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Juvenile Justice Reforms Signed into Law

DEal-YouthDALTON, Ga. (Thursday, May 2, 2013) — Gov. Nathan Deal today signed into law sweeping reform to Georgia’s juvenile justice code that will help drive long-term social and economic impact in Georgia and position the state as a role model for change around the country.

 Reforms approved are the result of the commitment of Gov. Nathan Deal and key legislators to update the state’s antiquated juvenile laws. The legislation represents years of work by numerous statewide organizations and volunteers, including parents, prosecutors, family attorneys, judges and scholars. The Governor signed the legislation into law at a ceremony this morning at the Elbert Shaw Regional Youth Detention Center in Dalton.

 “There is no doubt that the reforms contained in the new law will serve all Georgians,” said Rep. Wendell Willard, chairman of the House Judiciary Committee and sponsor of the legislation. “Our children will be treated more justly and effectively while community interests in crime prevention will continue to be served.  I’m personally gratified to have played a role in this statewide effort, and want to thank all those who worked so hard on behalf of the best interests of Georgia’s children.”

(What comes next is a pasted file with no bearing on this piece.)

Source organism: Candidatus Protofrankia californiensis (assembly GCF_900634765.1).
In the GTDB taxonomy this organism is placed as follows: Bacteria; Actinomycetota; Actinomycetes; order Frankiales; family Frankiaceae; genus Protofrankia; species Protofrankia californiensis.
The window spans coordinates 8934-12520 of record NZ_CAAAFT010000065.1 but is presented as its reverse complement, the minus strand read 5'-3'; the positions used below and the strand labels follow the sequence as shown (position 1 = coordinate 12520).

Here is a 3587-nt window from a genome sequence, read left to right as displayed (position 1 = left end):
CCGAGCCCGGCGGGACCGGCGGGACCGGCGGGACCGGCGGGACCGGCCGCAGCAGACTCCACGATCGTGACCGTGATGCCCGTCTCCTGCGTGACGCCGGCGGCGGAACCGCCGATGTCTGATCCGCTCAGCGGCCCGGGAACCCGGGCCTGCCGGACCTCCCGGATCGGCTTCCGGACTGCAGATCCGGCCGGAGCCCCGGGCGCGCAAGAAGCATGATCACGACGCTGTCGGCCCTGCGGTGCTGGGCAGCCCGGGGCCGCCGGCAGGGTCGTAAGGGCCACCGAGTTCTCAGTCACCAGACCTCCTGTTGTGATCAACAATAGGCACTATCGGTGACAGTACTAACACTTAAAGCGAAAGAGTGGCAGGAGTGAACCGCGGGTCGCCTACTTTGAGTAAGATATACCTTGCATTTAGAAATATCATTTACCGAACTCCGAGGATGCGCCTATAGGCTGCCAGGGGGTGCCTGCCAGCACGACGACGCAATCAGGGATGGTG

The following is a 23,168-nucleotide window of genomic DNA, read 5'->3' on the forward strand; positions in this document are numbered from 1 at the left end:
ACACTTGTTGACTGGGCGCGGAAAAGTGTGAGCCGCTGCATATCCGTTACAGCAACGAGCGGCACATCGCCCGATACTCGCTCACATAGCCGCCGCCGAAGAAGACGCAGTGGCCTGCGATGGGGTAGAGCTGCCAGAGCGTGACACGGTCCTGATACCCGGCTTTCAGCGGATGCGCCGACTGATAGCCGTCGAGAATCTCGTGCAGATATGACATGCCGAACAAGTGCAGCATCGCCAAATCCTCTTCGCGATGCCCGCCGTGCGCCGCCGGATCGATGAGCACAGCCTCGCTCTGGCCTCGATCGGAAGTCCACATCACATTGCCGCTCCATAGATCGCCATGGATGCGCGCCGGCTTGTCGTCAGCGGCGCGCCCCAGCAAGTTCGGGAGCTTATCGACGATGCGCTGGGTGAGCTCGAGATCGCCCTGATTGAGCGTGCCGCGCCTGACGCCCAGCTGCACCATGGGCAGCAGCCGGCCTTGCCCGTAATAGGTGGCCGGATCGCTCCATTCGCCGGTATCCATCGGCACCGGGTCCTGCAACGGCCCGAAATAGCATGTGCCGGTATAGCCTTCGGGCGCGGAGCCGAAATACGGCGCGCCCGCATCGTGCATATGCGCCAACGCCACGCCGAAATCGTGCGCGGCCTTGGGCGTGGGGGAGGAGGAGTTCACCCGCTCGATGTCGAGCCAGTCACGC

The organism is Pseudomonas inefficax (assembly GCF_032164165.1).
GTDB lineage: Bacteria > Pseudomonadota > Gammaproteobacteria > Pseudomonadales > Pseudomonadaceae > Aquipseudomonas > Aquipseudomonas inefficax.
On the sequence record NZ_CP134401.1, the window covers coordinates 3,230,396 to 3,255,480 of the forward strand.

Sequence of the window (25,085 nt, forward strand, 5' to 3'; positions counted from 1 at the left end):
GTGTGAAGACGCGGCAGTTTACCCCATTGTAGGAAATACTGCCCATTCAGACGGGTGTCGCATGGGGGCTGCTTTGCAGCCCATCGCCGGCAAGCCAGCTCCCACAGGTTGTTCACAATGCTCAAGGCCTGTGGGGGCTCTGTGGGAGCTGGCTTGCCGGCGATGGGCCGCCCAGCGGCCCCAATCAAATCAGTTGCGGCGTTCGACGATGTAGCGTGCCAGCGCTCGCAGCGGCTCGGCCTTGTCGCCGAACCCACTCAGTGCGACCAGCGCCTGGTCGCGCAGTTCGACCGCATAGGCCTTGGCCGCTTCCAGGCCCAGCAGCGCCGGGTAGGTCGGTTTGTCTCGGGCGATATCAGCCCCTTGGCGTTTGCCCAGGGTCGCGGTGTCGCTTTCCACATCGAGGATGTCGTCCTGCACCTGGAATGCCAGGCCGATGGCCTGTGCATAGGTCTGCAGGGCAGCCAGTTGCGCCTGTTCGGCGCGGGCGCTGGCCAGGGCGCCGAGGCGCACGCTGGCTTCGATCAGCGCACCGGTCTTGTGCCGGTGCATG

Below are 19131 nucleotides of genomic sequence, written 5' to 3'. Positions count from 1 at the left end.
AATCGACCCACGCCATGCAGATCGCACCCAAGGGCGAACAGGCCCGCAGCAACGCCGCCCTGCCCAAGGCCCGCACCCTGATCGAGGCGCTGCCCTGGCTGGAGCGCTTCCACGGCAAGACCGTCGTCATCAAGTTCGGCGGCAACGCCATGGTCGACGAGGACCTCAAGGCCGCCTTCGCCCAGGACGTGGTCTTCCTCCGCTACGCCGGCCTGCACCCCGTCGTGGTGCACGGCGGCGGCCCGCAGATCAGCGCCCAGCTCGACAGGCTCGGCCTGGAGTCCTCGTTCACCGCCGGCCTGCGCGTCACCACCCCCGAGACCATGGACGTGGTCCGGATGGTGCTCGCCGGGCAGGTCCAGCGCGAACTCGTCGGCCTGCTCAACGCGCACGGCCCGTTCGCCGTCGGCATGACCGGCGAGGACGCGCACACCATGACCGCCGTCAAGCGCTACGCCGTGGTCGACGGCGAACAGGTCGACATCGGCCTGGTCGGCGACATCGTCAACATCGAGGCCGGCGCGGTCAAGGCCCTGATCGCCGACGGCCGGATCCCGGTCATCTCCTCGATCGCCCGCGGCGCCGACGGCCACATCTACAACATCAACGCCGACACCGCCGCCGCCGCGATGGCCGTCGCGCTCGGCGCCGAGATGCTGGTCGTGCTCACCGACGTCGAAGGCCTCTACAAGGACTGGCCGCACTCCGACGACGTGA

The legislation, which passed unanimously in the state House and Senate, will modernize Georgia’s outdated system in several important ways:

  • It supports programs that focus on early intervention and effective alternatives to detention.  The state spends about $90,000 a year to put a single youth in a detention center.  Because about 65 percent of those released from Department of Juvenile Justice detention reoffend within three years, advocates for reform have long argued that there are more effective ways to intervene with children who get in trouble.
  • It thoroughly upgrades two specific areas of the law. Status offenders are those children who skip school, run away from home or violate curfew.  These are offenses only because of the age of the children.  The new law would limit the circumstances under which these children would be held in a detention center and expand the services to help them find a path in life other than crime.  What’s more, in “delinquency” cases, which can involve serious offenses, the courts will be given wider latitude to determine appropriate next steps for each child.

 Leaders of JUSTGeorgia, a statewide coalition working since 2006 to update the juvenile code, called the signing of the new law a pivotal moment for Georgia’s children and families.

 “Georgia’s new approach to juvenile law has the potential to have positive impact on generations to come,” said Sharon Hill, executive director of Georgia Appleseed, one of three lead partners in the JUSTGeorgia coalition. “This is truly a turning point for our children.”

Download the press release


About JUSTGeorgia: JUSTGeorgia is a statewide juvenile justice coalition created in 2006.  Its purpose is to advocate for change to Georgia’s juvenile code and the underlying social service systems to better serve Georgia’s children and promote safer communities. The lead partners that formed JUSTGeorgia are Georgia Appleseed, The Barton Child Law and Policy Center of the Emory University School of Law, and Voices for Georgia’s Children. Their efforts were launched by philanthropic funding. www.JUSTGa.org.

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